In one embodiment, the agent module would be embedded in the software application the user selected to purchase, and it would be actuatable by the remote computer. After actuation by the remote computer the agent module would communicate with the server module. In another embodiment, the agent module embedded in the software application would remain inactive until after the software application was installed. In this embodiment, a second agent module, which for clarity will hereinafter be referred to as a plug-in, disposed on the remote computer would communicate with the server module. The plug-in would preferably be installed in the user's browser software, which the user is using to connect to the Internet.
The server module can be on a separate remote content server or the same content server upon which the software application is located. The physical location is not important to the individual modules as long as they can communicate electronically. The server module then transfers hardware constraints, pricing information and available options particular to the chosen software application to the remote computer.
The user of the remote computer then accepts the pricing, confirms acceptance of license terms and inputs user information, all of which is then transferred back to the server module as identification information. Upon verified receipt of the user's information, the server module then enables the installation of the software application by communicating with the agent module, either the agent module embedded in the software application or the plug-in embedded in the browser. Installation of the software application can then proceed over the network.
In further aspects, the invention provides methods in accord with the apparatus described above. The aforementioned and other aspects of the invention are evident in the drawings and in the description that follows.
The foregoing and other objects of this invention, the various features thereof, as well as the invention itself, may be more fully understood from the following description, when read together with the accompanying drawings in which:
FIG. 1 is a block diagram of the software distribution system of the invention;
FIG. 2 is a data flow diagram for the installation of software over the system of FIG. 1;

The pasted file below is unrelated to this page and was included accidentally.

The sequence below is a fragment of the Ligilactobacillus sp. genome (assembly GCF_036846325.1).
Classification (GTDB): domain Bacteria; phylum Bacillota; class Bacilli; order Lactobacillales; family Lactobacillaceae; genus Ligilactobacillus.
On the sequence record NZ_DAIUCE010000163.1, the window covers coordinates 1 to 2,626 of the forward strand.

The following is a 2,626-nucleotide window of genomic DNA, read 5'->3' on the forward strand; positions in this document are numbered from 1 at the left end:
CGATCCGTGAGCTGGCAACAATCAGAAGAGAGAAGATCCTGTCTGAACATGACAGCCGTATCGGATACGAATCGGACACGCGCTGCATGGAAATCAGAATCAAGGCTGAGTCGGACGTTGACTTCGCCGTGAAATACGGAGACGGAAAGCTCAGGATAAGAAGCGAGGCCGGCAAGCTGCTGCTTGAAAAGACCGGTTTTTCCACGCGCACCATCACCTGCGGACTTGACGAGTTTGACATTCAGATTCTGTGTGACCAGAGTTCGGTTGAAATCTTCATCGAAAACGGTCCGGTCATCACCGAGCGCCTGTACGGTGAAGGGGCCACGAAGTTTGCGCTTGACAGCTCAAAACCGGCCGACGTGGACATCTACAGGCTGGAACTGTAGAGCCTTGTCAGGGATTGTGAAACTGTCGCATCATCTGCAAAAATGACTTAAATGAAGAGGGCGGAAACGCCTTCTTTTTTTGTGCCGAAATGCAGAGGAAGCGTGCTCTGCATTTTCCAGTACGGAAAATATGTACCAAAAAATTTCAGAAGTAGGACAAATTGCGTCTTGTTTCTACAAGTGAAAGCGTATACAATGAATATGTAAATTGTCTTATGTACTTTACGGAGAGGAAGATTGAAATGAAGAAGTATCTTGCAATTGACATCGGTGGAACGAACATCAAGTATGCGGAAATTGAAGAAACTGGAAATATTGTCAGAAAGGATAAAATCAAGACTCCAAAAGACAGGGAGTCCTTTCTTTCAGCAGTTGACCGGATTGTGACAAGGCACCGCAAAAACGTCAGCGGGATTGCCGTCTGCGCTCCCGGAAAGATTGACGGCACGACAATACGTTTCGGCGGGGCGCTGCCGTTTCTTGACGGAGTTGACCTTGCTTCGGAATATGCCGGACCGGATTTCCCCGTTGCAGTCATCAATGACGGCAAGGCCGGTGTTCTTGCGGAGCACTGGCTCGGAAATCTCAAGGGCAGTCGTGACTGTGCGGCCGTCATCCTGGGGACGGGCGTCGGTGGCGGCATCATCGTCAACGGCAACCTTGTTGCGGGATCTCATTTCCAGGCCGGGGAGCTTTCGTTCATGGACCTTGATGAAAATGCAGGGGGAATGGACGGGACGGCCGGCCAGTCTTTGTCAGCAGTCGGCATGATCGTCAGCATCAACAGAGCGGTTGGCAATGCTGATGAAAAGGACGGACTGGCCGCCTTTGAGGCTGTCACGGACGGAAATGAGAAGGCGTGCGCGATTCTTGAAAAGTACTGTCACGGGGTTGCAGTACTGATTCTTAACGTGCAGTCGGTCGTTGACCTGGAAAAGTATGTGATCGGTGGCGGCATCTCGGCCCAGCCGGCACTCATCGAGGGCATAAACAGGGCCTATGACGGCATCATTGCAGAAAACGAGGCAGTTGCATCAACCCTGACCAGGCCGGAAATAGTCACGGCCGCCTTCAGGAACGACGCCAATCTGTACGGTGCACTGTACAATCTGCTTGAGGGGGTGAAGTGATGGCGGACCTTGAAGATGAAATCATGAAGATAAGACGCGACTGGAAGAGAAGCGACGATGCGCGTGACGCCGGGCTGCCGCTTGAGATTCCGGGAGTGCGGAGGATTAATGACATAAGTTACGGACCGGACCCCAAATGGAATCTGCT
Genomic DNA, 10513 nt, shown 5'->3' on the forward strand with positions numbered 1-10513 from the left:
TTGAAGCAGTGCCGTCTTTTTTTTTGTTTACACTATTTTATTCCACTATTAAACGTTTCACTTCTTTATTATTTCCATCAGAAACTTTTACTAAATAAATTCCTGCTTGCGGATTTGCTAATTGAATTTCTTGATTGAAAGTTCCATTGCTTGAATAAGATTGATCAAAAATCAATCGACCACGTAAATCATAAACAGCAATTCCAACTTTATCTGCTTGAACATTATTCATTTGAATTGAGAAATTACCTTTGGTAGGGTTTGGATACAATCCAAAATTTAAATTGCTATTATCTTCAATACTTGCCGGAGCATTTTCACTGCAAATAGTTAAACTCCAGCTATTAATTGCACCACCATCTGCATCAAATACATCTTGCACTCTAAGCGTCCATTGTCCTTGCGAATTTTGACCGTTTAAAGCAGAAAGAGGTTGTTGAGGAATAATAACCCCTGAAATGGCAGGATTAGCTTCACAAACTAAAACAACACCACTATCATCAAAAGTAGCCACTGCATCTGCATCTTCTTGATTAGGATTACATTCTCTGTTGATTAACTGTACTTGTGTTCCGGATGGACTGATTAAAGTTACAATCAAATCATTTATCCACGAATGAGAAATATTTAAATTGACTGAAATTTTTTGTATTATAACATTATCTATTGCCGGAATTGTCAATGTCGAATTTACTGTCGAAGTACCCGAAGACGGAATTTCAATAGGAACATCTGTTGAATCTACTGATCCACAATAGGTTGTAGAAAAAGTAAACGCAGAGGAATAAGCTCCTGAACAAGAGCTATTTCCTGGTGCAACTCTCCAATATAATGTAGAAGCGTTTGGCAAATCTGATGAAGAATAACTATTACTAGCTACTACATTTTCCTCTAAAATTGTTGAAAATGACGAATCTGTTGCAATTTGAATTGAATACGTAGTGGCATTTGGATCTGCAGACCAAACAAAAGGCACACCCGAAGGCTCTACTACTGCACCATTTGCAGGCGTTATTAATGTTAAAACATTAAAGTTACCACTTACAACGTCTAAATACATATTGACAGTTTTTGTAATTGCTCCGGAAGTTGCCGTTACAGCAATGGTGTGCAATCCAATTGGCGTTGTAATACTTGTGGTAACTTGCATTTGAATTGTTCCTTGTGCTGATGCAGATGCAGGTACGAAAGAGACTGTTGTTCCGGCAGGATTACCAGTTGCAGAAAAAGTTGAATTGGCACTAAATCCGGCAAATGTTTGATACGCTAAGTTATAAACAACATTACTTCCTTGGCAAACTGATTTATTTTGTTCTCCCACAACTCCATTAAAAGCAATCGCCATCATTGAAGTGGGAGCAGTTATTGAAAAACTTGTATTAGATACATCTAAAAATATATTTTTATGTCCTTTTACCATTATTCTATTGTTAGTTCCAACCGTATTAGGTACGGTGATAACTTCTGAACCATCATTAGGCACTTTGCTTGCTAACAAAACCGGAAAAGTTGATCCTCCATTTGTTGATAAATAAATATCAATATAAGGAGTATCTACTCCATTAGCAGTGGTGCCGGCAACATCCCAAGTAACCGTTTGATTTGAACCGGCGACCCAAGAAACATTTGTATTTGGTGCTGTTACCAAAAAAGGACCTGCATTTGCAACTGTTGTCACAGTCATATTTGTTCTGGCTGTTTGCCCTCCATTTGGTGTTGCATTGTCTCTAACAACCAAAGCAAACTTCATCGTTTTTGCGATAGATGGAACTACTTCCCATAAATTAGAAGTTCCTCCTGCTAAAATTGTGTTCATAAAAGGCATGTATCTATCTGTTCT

FIG. 3 is a data flow diagram of a software update procedure for the system according to FIG. 1;
FIG. 4 is a block diagram of a corporate network utilizing the invention; and
FIG. 5 is a block diagram of an alternative software distribution system of the invention.
While the present invention retains utility within a wide variety of networks and may be embodied in several different forms, it is advantageously employed in connection with the Internet. Though this is the form of the preferred embodiment and will be described as such, this embodiment should be considered illustrative and not restrictive.
Referring now to FIG. 1, a remote computer 10 is shown having an electrical connection 12 to a network 14. The remote computer 10 can be a personal computer, such as an IBM compatible or a MAC, can be a work station, or any other such computer that is adapted to communicate over a network 14. The electrical connection 12 is used generically to indicate a physical connection to a client/server network. Though such a connection can take any of various forms and use any of numerous protocols, in the preferred embodiment communication via the electrical connection 12 uses Transfer Control Protocol/Internet Protocol ("TCP/IP"). TCP/IP is preferred as it is the communication protocol suite required to communicate over the Internet. Communication over the Internet is desirable because the Internet is a global interconnection of multiple content servers which are freely communicable to each other and accessible by an unlimited group of remote computers. For illustration purposes, the network 14 will be assumed to be the Internet, though other possibilities exist, such as electronic mail networks utilizing X.25 protocols.